Feeling spiritually elevated is inevitable in the Darjeeling hills. Out there, one tends to feel that much closer to God – not geographically because the mountain you are on is literally kissing the heavens, but because the surroundings are so very ethereal.

Uday, my photographer friend accompanying me on a tour of tea gardens, and I were feeling positively buoyant after a few days in the hills. Our souls felt cleansed, Uday was even moved to humming a few bars of a Bengali song that said something to that effect.

At the same time, we could not help marvelling at how indifferent some of the locals, the Nepali people of the hills, seemed to be to the sheer beauty God had ladled out.

On a rare clear evening, when we gazed at the star-spangled sky in wondrous awe, our Nepali driver Aaryan let loose a raucous yawn and declared he was turning in for the night.

At another point, when driving through the mighty pines in thick silence and thicker mists, Aaryan shattered our reverie with: “Anik sir, do you believe in ghosts?”

But I reckon that for the locals, being born in the midst of such serenity makes them immune to it, and they need a priestly nudge now and then. Or why else would there be a temple at every plantation you visit? If you do not come across a mandir, you probably took the wrong turn.

To be honest, these temples are quite touching in their simplicity. I have had kitsch shovelled down my throat in the name of “temple art”, and I found the tea garden temples to be endearingly quaint.


I saw my first plantation temple on the first day of the tour; it was built in a leafy bower near the entrance of the Jungpana plantation’s factory premises.

The temple was a small structure comprising one puja (worship) room, where an idol of Hanumanji or the monkey-god had been installed. It also had a veranda in front with a protective grille – probably to keep monkeys from the wilds at bay.

Like its grander cousins in the plains, this temple too had a conical top, and was painted in off-white pink and what artists would call “candy apple red”. If the builders had in mind the colour saffron – the colour of choice for holy men among the Hindus – they could not be more off the mark.

I have a sneaking suspicion that the temple was located at the end of a 1,300-feet climb, up some 600 steps for strategic reasons. For, who would possibly decline the chance to rest on the temple porch after a steep ascent– the only route to the factory — and be somewhat forced to meet God? I, for one, welcomed it.

A priest emerged on hearing us; I guess my wheezing was too loud. I forget his first name but his last name was “Jha” – signifying he was a Brahmin from Bihar, a state once notorious for dacoits.

But Jha seemed meek as he rang the temple bell piously.


The temple at neighbouring Goomtee tea estate, similarly sans frills and painted red, was lost in the clutter of houses in the workers’ colony by the road. In fact, we missed it completely while driving by.

This temple, we discovered later, also serves as a hub of social gatherings. When we visited, we found labour leaders in deep consultation with the managers not too far from the mandir. It transpired they were discussing the expenses of a proposed puja at the temple.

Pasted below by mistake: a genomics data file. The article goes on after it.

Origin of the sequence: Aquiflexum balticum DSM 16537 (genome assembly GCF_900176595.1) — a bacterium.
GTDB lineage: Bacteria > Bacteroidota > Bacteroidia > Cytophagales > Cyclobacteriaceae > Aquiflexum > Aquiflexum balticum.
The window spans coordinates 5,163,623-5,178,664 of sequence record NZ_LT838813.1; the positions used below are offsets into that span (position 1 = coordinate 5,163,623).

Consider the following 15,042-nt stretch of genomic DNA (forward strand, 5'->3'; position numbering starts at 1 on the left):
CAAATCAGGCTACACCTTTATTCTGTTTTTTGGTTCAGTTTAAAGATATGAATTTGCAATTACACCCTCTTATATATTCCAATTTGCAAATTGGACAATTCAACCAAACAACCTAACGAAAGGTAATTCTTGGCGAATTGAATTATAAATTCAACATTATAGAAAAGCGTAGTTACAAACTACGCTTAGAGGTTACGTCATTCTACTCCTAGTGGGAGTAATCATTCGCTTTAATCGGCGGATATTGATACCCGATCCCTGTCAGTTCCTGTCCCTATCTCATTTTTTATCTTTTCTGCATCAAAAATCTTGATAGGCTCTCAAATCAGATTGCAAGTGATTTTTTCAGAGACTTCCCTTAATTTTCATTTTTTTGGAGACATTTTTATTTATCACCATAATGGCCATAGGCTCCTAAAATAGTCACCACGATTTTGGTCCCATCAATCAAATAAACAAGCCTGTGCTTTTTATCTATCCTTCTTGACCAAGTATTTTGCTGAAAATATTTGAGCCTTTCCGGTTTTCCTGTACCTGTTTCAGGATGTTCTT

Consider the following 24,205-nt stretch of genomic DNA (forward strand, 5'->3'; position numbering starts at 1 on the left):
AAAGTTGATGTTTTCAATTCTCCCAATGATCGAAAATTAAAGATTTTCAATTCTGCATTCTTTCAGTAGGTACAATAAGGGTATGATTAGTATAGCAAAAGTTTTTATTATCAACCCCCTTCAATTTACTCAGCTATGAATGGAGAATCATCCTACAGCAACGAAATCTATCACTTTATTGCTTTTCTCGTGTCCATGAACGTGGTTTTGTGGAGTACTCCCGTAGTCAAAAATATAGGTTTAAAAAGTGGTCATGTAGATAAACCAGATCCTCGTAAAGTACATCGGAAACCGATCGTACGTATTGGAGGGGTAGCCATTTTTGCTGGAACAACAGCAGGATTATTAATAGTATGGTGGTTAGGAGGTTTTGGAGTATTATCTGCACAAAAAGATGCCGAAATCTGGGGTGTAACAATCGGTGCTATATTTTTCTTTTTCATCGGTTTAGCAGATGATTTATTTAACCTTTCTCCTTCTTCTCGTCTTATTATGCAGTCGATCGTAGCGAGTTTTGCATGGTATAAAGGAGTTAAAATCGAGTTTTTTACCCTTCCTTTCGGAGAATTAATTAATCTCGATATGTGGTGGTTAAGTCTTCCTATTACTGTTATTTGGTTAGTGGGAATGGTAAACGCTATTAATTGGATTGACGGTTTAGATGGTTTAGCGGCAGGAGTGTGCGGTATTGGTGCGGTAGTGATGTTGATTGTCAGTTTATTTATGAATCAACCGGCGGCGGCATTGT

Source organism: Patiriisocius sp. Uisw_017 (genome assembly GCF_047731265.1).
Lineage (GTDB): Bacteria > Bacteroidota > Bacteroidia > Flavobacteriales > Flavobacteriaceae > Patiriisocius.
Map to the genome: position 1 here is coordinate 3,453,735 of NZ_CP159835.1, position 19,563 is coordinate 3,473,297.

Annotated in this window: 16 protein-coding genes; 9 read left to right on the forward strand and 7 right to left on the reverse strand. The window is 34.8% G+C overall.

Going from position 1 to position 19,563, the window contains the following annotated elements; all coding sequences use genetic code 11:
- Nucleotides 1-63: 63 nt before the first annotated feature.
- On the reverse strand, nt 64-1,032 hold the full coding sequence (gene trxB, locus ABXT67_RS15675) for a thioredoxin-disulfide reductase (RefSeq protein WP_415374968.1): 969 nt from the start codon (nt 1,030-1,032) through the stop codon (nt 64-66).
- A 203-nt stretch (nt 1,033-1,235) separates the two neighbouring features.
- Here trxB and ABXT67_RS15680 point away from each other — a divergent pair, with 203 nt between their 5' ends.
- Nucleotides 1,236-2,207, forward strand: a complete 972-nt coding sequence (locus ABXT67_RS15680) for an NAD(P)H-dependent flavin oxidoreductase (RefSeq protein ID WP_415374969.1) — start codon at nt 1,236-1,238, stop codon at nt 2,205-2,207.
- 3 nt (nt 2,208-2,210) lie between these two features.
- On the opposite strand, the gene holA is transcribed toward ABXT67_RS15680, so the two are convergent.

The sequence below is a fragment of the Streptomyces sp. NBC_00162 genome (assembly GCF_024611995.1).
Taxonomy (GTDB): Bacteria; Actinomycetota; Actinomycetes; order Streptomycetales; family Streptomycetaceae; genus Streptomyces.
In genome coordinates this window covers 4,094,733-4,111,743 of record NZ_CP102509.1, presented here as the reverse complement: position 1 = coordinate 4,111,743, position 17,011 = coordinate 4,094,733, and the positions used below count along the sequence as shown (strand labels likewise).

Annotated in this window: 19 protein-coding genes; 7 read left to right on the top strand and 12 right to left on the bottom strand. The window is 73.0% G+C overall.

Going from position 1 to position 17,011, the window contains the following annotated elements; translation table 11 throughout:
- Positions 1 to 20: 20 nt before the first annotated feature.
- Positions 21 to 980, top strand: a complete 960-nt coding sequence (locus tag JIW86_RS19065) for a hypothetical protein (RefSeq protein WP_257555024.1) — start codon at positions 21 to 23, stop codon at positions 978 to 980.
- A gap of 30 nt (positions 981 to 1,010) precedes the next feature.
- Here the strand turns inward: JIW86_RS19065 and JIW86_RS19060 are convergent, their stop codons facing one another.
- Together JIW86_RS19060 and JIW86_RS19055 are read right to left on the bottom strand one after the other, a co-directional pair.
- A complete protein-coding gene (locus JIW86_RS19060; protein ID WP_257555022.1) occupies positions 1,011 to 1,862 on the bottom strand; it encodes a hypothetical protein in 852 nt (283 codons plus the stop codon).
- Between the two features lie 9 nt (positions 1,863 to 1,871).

While the rituals would be conducted at the temple, cultural programmes were scheduled to be held at an adjacent community hall.

The workers told me a similar get-together is organised every year near the temple during the Durga Puja – a festival popular in Eastern India – and celebrated by plantation workers, most of who are Nepali Hindus.

Frankly, the Goomtee temple led me to view these places of worship in a new light; while the tea garden managers had their clubs to unwind at, tea garden workers had their temples.

If nothing else brings them together other than a calamity such as a landslide, why not a house of God? I would vote for a temple any day.


The last temple we stopped at was just ahead of Mim tea estate; actually, right then, we had no idea that the factory and the estate bungalows were round the next bend.

After driving for over an hour through pine forests – the same stretch that goaded Aaryan to seek my views on ghosts – we were convinced we were lost.

There was no human habitation anywhere. The people we saw on the fogged-out road had long disappeared. As Aaryan quipped bitterly, there was not even a stray dog to take directions from.

To make matters worse, I could not get any signal on my cell phone; the mountains and the tall pines cut us off totally.

It was when we were in such a troubled state of mind that we stumbled upon an utterly desolate temple by the roadside. We called into the empty structure… our voices echoed back eerily. The small bell chiming in the wind heightened the desolation of the place.

It was more out of a sense of hopelessness that we pressed forward – and came upon a beautiful sight downhill: the shining roof of the Mim tea estate factory. We were not lost, we were safe.

Aaryan, who had to have the last word, said all credit was due to him. “Do you know why we found the factory?” he asked me. “I said a small prayer at that temple.”

Featured photograph taken enroute to Mim tea estate. Photograph by Uday Bhattacharya.

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  1. I adore your stories. Can you send me more or tell me where I can read more, please.


    • Aravinda Ananth Reply

      Hello Karl, Anik Basu is a regular contributor to Still Steeping, so you can search for his stories by clicking on the author byline or using the Search. For regular updates, do subscribe to our weekly newsletter. And thanks!

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